Tuesday, February 2, 2016

What's New in Sea Star Wasting Disease?

image by Jonathan Martin
So, my apologies for the delay between my last post and this one. Between traveling from the west coast, the blizzard and my laptop experiencing..."difficulty" I've missed one or two posts... But! here's what I have been up to...

So about two weeks ago I was in Seattle at the Sea Star Wasting Summit, hosted by the Seattle Aquarium!

This was an informal gathering of about 35-40 people who work on the west coast of North America, ranging from Alaska to Southern California to report on various aspects of Sea Star Wasting Disease (aka Starfish Wasting Disease aka Starfish/Seastar Wasting Syndrome).
The meeting brought together folks from a broad range of occupations that all have had some experience or contribution to our knowledge of the Starfish Wasting Disease phenomena: pathologists, veterinarians, ecologists, citizen scientists, aquarists, taxonomists, educators, and etc..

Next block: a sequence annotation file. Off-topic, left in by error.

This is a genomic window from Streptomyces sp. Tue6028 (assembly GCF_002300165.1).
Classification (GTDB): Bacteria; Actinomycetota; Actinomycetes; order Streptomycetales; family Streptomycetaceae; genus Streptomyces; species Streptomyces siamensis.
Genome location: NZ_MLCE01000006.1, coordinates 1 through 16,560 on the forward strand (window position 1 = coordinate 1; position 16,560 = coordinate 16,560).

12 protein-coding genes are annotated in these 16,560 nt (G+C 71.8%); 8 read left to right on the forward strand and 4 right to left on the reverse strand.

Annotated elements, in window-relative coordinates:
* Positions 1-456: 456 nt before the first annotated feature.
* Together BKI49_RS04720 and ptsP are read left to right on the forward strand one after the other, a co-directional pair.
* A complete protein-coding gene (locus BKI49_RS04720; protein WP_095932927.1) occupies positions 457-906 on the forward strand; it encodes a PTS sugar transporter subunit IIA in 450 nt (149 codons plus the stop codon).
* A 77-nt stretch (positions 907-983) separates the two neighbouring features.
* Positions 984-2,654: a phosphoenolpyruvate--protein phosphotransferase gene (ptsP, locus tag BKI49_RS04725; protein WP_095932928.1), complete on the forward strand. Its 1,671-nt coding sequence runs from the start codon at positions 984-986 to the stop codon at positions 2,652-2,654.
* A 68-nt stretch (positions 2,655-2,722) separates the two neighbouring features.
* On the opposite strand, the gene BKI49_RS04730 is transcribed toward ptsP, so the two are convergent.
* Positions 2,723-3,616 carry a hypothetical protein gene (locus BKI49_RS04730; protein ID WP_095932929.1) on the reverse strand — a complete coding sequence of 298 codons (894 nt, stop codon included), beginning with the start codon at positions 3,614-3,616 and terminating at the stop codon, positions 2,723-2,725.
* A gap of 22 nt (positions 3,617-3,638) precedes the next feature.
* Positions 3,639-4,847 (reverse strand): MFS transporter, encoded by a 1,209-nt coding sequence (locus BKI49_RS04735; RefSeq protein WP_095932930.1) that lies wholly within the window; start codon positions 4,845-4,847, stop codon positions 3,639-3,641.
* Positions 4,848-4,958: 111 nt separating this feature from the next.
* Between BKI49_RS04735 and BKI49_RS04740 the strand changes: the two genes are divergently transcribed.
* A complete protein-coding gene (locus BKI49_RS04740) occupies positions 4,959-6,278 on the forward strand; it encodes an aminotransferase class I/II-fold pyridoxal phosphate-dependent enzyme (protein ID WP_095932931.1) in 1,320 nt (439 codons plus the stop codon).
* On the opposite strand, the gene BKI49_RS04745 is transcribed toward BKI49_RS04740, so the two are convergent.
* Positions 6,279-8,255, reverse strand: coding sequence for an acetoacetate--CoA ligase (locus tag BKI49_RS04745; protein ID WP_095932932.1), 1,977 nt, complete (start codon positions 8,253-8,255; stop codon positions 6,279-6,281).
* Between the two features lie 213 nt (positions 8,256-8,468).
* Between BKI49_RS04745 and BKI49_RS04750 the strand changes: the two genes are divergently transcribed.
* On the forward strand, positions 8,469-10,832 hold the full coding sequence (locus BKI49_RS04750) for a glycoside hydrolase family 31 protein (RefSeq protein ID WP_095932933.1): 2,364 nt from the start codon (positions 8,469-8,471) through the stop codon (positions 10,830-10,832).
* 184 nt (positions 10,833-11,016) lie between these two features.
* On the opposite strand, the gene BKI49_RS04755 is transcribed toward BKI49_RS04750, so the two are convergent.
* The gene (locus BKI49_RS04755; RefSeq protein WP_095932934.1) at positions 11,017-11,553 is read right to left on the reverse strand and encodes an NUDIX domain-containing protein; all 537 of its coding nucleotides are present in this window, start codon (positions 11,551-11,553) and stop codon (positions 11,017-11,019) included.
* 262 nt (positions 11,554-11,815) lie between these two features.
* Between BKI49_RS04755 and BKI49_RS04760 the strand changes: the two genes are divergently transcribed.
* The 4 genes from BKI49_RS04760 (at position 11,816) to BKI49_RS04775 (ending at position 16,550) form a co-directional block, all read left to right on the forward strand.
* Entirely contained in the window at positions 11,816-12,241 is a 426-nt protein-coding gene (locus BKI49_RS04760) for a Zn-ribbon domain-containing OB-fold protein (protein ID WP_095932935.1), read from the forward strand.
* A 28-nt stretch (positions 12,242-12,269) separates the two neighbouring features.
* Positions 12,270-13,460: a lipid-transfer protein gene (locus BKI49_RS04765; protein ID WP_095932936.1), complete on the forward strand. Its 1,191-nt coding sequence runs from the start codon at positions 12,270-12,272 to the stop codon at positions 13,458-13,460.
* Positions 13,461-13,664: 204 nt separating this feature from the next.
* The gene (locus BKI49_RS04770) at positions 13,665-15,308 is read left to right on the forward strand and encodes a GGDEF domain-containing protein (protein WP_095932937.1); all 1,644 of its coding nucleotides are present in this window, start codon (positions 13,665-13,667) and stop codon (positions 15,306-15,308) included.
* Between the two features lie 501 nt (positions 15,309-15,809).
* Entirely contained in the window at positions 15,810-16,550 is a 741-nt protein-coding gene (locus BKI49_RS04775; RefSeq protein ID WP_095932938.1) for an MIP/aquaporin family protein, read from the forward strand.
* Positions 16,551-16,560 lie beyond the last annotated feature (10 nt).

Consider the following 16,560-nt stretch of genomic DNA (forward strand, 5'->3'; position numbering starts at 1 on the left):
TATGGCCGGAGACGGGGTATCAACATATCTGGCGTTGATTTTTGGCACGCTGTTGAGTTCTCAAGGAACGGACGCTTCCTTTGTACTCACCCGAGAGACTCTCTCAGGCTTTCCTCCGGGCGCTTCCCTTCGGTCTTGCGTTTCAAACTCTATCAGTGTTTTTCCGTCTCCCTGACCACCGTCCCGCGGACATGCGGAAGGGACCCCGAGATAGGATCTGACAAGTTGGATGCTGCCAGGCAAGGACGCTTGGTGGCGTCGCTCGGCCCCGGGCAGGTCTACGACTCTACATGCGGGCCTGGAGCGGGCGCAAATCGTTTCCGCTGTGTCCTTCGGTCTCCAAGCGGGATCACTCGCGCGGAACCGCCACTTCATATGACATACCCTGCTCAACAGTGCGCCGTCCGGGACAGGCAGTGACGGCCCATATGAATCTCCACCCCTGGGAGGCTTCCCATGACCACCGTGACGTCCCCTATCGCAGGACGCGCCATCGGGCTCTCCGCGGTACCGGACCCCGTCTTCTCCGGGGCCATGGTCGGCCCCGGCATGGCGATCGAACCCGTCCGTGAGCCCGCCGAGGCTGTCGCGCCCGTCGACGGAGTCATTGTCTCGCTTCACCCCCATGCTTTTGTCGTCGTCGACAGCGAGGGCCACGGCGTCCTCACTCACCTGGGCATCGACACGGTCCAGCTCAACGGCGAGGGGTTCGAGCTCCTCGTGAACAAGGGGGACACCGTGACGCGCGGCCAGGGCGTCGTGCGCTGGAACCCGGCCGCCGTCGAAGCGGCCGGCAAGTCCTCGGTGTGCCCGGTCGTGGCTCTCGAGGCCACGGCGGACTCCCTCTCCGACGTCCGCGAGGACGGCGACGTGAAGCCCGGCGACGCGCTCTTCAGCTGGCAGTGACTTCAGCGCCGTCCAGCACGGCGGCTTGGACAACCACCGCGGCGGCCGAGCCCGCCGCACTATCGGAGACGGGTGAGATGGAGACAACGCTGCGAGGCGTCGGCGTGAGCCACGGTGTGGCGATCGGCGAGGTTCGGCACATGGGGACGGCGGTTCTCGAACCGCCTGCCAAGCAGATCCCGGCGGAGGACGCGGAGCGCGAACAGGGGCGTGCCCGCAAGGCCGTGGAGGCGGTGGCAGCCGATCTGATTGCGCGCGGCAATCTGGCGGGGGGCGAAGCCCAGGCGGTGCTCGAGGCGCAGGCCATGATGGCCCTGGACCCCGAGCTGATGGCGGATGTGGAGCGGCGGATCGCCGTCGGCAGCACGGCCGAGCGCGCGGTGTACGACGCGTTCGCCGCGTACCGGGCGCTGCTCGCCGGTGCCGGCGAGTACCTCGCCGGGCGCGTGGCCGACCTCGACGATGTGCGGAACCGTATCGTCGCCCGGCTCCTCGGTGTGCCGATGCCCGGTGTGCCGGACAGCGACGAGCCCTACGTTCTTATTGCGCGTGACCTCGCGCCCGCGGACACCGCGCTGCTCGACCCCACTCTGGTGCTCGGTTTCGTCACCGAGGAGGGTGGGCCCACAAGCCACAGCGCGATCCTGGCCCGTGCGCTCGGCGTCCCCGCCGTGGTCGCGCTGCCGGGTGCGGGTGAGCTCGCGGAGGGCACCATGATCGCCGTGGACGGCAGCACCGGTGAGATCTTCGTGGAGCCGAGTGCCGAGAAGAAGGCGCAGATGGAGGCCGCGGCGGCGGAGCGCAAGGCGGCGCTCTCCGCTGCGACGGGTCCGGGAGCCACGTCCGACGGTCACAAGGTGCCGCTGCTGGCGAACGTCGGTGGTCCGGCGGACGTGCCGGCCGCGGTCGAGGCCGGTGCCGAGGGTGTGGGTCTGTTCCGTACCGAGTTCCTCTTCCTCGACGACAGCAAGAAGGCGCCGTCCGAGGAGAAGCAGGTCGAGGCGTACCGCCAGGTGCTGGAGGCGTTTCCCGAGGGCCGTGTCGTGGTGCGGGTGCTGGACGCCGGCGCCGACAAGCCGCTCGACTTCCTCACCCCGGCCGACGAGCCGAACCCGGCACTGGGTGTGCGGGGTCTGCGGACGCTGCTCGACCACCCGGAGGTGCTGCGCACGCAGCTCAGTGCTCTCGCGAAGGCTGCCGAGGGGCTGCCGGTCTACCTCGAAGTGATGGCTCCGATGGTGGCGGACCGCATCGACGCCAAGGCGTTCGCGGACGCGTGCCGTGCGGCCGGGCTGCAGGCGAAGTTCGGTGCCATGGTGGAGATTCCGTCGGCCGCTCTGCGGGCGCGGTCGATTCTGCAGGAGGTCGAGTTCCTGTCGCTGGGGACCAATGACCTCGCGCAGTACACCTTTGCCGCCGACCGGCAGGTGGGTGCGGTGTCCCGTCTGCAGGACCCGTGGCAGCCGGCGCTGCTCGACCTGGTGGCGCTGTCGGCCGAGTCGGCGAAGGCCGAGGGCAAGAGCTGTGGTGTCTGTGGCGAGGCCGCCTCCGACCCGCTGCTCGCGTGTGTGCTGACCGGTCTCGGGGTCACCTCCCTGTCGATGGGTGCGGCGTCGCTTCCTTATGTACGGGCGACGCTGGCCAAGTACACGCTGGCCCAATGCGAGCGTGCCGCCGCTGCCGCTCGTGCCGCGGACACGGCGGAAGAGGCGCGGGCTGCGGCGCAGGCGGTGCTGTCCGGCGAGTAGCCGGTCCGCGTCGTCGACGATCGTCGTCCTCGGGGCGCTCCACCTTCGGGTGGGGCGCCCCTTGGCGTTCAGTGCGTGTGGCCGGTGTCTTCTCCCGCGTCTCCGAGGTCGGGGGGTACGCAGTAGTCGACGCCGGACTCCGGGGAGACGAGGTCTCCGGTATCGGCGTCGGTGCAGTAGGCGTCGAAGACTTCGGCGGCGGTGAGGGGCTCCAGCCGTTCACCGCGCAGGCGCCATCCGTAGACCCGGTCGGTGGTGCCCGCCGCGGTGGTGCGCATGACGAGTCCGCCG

So, while I can't repeat everything that was discussed (some of it was still unpublished) here are some further insights...

What do we know?
1. Who? The disease seems to affect sea stars in the family Asteriidae most acutely. This includes Pycnopodia helianthoides (aka sunflower star), Pisaster spp (esp. P. ochraceus-the Ochre star), Evasterias troscheli (mottled stars) and Orthasterias koehleri (rainbow stars). Pycnopodia helianthoides, the sunflower star seems to have been one of the hardest hit...
Image by Jonathan Martin

but ultimately the disease seems to affect nearly every shallow-water seastar species on the Pacific west coast. So that includes leather stars (Dermasterias), Bat stars (Patiria), sun stars (Solaster) and so on...